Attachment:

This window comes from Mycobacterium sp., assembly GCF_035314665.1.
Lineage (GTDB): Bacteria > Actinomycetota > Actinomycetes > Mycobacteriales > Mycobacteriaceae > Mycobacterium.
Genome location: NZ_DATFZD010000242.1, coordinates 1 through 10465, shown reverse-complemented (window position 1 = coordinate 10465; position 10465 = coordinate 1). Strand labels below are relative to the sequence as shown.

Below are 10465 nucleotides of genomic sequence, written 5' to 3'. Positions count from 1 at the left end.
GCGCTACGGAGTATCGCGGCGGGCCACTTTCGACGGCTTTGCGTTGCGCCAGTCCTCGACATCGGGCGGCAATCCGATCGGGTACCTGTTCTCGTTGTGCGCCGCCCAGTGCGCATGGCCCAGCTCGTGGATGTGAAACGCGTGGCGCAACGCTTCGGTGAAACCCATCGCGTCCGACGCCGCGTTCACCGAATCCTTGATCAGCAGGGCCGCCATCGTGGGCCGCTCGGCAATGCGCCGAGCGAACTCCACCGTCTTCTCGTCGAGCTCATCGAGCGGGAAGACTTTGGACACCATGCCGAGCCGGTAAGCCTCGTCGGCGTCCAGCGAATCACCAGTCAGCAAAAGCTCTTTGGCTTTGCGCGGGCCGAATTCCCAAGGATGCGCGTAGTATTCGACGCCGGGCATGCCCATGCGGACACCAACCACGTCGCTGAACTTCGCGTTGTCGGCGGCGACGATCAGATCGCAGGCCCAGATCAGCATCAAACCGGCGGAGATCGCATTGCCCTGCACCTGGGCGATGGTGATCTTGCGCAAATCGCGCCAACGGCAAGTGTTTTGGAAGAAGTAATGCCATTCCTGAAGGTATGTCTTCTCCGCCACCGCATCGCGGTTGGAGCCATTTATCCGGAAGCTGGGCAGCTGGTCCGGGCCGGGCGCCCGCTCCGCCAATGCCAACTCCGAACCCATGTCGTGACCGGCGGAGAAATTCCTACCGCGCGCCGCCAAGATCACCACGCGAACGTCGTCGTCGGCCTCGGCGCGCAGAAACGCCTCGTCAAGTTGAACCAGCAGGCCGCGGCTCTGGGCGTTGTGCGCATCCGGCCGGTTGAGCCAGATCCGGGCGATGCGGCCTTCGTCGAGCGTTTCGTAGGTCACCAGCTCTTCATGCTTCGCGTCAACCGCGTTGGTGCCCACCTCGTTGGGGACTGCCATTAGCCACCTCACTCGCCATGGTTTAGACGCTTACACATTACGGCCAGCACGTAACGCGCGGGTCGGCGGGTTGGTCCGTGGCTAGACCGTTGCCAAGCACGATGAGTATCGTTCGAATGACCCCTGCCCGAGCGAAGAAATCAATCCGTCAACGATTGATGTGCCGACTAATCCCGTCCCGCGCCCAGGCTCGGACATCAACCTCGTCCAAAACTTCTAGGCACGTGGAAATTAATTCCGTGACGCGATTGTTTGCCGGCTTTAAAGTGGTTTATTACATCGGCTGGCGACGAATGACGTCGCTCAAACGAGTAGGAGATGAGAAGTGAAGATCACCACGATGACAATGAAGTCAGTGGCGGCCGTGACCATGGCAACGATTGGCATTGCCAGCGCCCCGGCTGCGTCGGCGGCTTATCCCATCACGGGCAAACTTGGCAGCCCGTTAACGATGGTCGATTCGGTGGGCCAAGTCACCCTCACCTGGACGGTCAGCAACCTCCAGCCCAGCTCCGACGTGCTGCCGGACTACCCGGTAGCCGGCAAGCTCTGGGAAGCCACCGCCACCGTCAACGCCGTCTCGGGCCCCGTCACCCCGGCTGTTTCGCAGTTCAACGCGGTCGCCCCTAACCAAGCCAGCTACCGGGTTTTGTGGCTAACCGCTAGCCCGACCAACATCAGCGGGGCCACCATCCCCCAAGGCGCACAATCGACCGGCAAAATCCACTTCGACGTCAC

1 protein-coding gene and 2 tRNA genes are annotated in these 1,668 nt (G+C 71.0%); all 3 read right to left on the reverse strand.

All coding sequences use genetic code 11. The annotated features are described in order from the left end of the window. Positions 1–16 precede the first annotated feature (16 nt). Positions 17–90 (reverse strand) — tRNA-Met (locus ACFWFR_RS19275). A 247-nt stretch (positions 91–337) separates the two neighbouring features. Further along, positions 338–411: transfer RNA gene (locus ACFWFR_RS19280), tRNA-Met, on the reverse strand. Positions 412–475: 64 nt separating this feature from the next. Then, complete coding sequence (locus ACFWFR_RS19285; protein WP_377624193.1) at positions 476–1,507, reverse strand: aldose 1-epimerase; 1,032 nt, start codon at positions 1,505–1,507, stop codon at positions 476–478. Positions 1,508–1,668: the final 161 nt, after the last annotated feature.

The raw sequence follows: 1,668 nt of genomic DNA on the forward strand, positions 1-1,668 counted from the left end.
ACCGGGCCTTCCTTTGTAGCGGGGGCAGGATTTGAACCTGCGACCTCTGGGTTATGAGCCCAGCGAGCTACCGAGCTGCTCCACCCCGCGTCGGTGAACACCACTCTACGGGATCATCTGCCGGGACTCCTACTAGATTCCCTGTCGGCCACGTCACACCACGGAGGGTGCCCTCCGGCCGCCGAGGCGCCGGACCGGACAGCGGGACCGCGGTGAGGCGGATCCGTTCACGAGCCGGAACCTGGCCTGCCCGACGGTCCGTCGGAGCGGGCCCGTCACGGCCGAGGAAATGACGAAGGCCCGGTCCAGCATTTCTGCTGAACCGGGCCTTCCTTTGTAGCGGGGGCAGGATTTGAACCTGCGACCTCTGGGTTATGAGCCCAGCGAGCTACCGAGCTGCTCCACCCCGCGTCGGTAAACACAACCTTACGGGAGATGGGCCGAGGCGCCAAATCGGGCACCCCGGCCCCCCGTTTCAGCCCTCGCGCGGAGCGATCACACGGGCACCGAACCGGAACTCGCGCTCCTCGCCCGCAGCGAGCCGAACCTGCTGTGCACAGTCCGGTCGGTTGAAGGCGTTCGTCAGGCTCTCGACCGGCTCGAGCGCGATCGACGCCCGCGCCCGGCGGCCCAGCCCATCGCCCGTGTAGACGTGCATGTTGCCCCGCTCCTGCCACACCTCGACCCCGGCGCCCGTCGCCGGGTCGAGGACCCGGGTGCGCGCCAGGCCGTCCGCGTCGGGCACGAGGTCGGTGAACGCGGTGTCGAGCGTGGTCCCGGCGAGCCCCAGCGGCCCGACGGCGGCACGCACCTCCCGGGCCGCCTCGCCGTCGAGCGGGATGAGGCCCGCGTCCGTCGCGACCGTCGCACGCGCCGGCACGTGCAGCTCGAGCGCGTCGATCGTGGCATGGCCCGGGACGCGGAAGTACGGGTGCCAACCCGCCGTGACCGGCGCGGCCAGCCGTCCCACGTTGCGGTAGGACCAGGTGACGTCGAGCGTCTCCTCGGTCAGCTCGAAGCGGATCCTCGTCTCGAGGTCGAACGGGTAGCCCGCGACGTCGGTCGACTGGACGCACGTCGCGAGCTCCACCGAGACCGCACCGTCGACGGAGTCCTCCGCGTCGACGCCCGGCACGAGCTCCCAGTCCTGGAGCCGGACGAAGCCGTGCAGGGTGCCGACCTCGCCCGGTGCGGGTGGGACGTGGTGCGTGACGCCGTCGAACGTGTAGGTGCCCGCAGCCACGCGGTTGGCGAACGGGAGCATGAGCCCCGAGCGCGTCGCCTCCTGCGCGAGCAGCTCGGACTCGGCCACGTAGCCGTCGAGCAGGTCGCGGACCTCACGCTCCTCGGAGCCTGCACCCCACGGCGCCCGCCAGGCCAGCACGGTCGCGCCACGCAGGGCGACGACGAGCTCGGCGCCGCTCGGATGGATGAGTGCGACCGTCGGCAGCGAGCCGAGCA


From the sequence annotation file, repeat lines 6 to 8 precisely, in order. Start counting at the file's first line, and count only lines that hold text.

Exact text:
1 protein-coding gene and 2 tRNA genes are annotated in these 1,668 nt (G+C 71.0%); all 3 read right to left on the reverse strand.

All coding sequences use genetic code 11. The annotated features are described in order from the left end of the window. Positions 1–16 precede the first annotated feature (16 nt). Positions 17–90 (reverse strand) — tRNA-Met (locus ACFWFR_RS19275). A 247-nt stretch (positions 91–337) separates the two neighbouring features. Further along, positions 338–411: transfer RNA gene (locus ACFWFR_RS19280), tRNA-Met, on the reverse strand. Positions 412–475: 64 nt separating this feature from the next. Then, complete coding sequence (locus ACFWFR_RS19285; protein WP_377624193.1) at positions 476–1,507, reverse strand: aldose 1-epimerase; 1,032 nt, start codon at positions 1,505–1,507, stop codon at positions 476–478. Positions 1,508–1,668: the final 161 nt, after the last annotated feature.

The raw sequence follows: 1,668 nt of genomic DNA on the forward strand, positions 1-1,668 counted from the left end.